Critics argue that this implies valuable Canadian residency positions are being squandered.
These foreign residents are not being permanently deployed to physician-starved rural and remote areas or hanging their shingles in a province like Nova Scotia — where 142,000 people, roughly 14 per cent of the population, are on a waiting list for a family doctor.
IMGs, in contrast, are individuals who either possess Canadian citizenship or are permanent residents and typically aspire to reside and work within their home country.
The Society for Canadians Studying Medicine Abroad (SOCASMA), an advocacy group that fights for the rights of IMGs, wants to dismantle the regime.
Rosemary Pawliuk, the president of the group, informed CBC News that there is a severe shortage of doctors in our country. Surprisingly, there are numerous Canadians who are not only ready and qualified to perform the job they were trained for, but also eager and desperate to do so. However, their own government prioritizes individuals from oil-rich nations over them.
She mentioned that a Deloitte study reveals that numerous Canadians lose their lives annually due to the prolonged wait for medical treatment. Additionally, she expressed concern about the training of foreign individuals, as it diminishes the opportunities available for Canadians aspiring to become doctors.
In 2010, a policy called Bulletin 230 was put into effect by Immigration, Refugees and Citizenship Canada (IRCC). This policy granted Canadian medical schools an exemption from performing labour market impact assessments (LMIA).
According to federal regulations, Canadian citizens or permanent residents are given priority for jobs and training opportunities. An employer can only hire a foreign national if no suitable Canadian candidate is available.
The federal government eliminated the need for medical schools to provide evidence that no Canadian doctors are available for residency positions by removing the LMIA requirement. This decision was made despite the fact that over 1,000 Canadian doctors are unable to secure residency positions each year.
These foreign nationals have benefactors that pay much more for medical residencies than the sums offered by provincial governments for Canadian residents.
Pawliuk stated that the reason why the current system persists is because foreign trainees serve as a lucrative source of income for the medical schools overseeing the residency program.
She mentioned that Saudi interests not only offer higher payments but also take care of the salaries of certain teaching staff members.
“Canadians trained abroad get very poor and limited options and they are subject to a quota. These foreign nationals can just buy their way in,” she said. “It’s all about the money. Money talks.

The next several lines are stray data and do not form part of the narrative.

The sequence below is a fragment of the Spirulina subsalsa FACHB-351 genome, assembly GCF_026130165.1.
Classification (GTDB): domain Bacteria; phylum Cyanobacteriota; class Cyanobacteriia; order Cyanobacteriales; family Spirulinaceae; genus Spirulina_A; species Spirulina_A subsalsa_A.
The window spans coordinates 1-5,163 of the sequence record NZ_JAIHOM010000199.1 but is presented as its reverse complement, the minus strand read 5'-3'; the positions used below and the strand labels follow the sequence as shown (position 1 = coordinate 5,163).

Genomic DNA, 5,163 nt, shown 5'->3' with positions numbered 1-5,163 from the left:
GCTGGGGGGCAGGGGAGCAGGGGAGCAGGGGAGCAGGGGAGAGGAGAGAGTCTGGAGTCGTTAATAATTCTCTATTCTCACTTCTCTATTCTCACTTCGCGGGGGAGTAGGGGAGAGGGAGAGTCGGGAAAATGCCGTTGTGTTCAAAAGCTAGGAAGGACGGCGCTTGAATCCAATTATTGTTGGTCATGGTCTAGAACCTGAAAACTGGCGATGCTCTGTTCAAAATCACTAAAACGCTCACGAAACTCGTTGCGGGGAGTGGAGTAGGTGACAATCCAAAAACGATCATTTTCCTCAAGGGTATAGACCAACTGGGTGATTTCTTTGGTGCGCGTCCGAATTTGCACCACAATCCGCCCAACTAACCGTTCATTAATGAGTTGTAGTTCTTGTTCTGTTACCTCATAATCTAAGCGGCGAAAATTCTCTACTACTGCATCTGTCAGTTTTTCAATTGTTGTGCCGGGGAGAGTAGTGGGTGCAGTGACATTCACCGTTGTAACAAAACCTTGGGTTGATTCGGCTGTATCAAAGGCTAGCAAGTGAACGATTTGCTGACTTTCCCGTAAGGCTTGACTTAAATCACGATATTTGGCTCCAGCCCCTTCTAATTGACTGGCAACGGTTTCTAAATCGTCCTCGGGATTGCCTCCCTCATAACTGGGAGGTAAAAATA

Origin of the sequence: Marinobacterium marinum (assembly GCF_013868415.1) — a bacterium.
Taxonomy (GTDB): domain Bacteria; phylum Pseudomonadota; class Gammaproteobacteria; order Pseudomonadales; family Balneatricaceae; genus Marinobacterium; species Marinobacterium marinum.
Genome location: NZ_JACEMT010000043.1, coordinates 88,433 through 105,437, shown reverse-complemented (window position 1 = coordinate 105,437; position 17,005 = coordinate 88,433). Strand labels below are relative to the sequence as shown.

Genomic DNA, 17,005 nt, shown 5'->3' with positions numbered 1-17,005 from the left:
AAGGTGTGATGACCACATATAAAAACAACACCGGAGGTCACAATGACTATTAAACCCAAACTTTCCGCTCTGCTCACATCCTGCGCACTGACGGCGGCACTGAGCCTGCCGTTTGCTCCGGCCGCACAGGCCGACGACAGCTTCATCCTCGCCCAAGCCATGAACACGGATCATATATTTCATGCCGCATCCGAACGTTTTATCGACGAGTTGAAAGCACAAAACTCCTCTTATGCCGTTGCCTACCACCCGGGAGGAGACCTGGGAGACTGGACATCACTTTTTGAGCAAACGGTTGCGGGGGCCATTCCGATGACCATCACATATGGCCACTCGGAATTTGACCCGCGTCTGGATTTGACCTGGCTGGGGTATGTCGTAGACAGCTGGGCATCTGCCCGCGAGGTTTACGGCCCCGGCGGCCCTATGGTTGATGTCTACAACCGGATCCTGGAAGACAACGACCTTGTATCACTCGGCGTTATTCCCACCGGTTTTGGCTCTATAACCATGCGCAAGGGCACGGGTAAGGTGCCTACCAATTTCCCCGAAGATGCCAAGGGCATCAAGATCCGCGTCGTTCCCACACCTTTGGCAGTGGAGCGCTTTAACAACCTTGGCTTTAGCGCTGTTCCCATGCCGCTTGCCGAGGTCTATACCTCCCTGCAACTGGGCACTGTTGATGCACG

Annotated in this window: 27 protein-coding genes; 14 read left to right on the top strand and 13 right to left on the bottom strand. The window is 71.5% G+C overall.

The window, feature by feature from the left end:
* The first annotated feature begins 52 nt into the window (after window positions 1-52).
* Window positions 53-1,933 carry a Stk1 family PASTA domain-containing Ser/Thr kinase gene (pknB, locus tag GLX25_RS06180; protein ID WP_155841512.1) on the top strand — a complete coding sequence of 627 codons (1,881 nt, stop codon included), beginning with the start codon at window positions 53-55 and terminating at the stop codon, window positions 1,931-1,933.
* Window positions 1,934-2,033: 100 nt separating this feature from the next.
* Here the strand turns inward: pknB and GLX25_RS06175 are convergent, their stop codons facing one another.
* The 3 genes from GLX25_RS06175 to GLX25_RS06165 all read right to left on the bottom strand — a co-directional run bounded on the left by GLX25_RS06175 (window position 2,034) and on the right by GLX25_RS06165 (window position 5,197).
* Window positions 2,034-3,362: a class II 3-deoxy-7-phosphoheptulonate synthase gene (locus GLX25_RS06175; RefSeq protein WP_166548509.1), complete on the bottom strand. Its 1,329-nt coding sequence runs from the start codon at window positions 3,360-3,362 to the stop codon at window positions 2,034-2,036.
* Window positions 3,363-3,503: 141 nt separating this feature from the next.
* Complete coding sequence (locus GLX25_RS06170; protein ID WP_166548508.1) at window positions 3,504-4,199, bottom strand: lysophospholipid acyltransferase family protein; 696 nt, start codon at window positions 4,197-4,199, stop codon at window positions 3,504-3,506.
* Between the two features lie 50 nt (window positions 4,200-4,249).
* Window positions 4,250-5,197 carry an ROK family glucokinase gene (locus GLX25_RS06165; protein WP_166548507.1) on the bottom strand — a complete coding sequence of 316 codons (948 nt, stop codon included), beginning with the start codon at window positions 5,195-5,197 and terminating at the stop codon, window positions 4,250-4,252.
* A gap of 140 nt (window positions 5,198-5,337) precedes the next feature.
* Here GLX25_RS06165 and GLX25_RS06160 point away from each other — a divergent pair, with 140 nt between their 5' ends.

“We need to revoke Bulletin 230 so foreigners can only come if there isn’t a Canadian or permanent resident to fill those jobs. Until then, there are thousands of Canadian doctors who are sitting unlicensed.”
The Canadian Medical Facilities Association did not provide a response to CBC’s inquiry for a comment.
Ivy Lynn Bourgeault holds expertise in human resources in the field of health care and is currently serving as a professor at the University of Ottawa.
She’s studied the visa trainee issue and has found that Canadian taxpayers actually foot part of the bill for foreign residents.
According to the data provided by Bourgeault, approximately 70 percent of the funding originates from foreign sources, with the remaining portion being obtained from public funds.
“She stated that there is undoubtedly a crisis in the health workforce. The occupation of spots in Canada by visa trainees should be examined and included in a comprehensive review of the system.”
The system should be designed to prioritize the health needs of our own population, she said — and that requires giving the existing trainee program a hard look.
However, Bourgeault cautioned that a sudden alteration might cause disruption.
While they are present, foreign residents do perform important roles.
“She stated that we should adopt a gradual approach to implementation, ensuring that it does not exacerbate the existing instability.”
An IRCC representative stated that foreign medical residents gain valuable hands-on experience in Canadian healthcare facilities and make a positive impact on Canada’s healthcare systems and the well-being of Canadians by offering their time and expertise.
The federal department has indicated that there are no intentions to dismantle the regime.
The spokesperson stated that IRCC consistently monitors its programs and will openly disclose any updates to existing policies.
Pawliuk claimed that the given response is deceptive.
“How can IRCC possibly claim that foreigners displacing Canadians is a benefit? If Canadians filled these positions, they would stay to serve Canadians,” she said. “In the meantime, Canadians are dying from a lack of access.”